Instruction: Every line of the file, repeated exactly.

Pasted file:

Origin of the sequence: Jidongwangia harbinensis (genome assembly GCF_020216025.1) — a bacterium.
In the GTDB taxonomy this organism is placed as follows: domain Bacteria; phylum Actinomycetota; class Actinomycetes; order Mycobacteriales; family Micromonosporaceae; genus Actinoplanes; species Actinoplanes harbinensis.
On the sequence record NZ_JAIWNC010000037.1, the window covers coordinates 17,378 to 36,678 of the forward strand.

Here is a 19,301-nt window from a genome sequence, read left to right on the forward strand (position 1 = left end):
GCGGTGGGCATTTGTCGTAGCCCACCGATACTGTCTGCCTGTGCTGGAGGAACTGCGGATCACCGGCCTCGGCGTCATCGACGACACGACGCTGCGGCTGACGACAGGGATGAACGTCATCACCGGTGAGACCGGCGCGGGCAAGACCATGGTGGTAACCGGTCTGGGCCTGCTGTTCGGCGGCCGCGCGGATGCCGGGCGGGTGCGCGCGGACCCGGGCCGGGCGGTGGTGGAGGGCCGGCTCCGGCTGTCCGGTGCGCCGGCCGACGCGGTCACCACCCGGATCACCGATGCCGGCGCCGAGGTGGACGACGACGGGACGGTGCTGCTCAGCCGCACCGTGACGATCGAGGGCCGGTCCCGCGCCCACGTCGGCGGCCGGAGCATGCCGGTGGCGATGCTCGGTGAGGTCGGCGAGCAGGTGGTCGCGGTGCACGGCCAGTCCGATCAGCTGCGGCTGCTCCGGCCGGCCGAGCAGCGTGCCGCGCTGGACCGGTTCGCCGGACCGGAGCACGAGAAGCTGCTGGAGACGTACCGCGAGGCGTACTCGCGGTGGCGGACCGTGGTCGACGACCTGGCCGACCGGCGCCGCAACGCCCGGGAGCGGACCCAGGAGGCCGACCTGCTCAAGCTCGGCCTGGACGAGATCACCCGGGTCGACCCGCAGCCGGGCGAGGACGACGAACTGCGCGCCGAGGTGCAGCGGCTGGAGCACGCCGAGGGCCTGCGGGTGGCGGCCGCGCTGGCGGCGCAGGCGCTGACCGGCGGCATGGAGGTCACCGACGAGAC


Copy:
Origin of the sequence: Jidongwangia harbinensis (genome assembly GCF_020216025.1) — a bacterium.
In the GTDB taxonomy this organism is placed as follows: domain Bacteria; phylum Actinomycetota; class Actinomycetes; order Mycobacteriales; family Micromonosporaceae; genus Actinoplanes; species Actinoplanes harbinensis.
On the sequence record NZ_JAIWNC010000037.1, the window covers coordinates 17,378 to 36,678 of the forward strand.

Here is a 19,301-nt window from a genome sequence, read left to right on the forward strand (position 1 = left end):
GCGGTGGGCATTTGTCGTAGCCCACCGATACTGTCTGCCTGTGCTGGAGGAACTGCGGATCACCGGCCTCGGCGTCATCGACGACACGACGCTGCGGCTGACGACAGGGATGAACGTCATCACCGGTGAGACCGGCGCGGGCAAGACCATGGTGGTAACCGGTCTGGGCCTGCTGTTCGGCGGCCGCGCGGATGCCGGGCGGGTGCGCGCGGACCCGGGCCGGGCGGTGGTGGAGGGCCGGCTCCGGCTGTCCGGTGCGCCGGCCGACGCGGTCACCACCCGGATCACCGATGCCGGCGCCGAGGTGGACGACGACGGGACGGTGCTGCTCAGCCGCACCGTGACGATCGAGGGCCGGTCCCGCGCCCACGTCGGCGGCCGGAGCATGCCGGTGGCGATGCTCGGTGAGGTCGGCGAGCAGGTGGTCGCGGTGCACGGCCAGTCCGATCAGCTGCGGCTGCTCCGGCCGGCCGAGCAGCGTGCCGCGCTGGACCGGTTCGCCGGACCGGAGCACGAGAAGCTGCTGGAGACGTACCGCGAGGCGTACTCGCGGTGGCGGACCGTGGTCGACGACCTGGCCGACCGGCGCCGCAACGCCCGGGAGCGGACCCAGGAGGCCGACCTGCTCAAGCTCGGCCTGGACGAGATCACCCGGGTCGACCCGCAGCCGGGCGAGGACGACGAACTGCGCGCCGAGGTGCAGCGGCTGGAGCACGCCGAGGGCCTGCGGGTGGCGGCCGCGCTGGCGGCGCAGGCGCTGACCGGCGGCATGGAGGTCACCGACGAGAC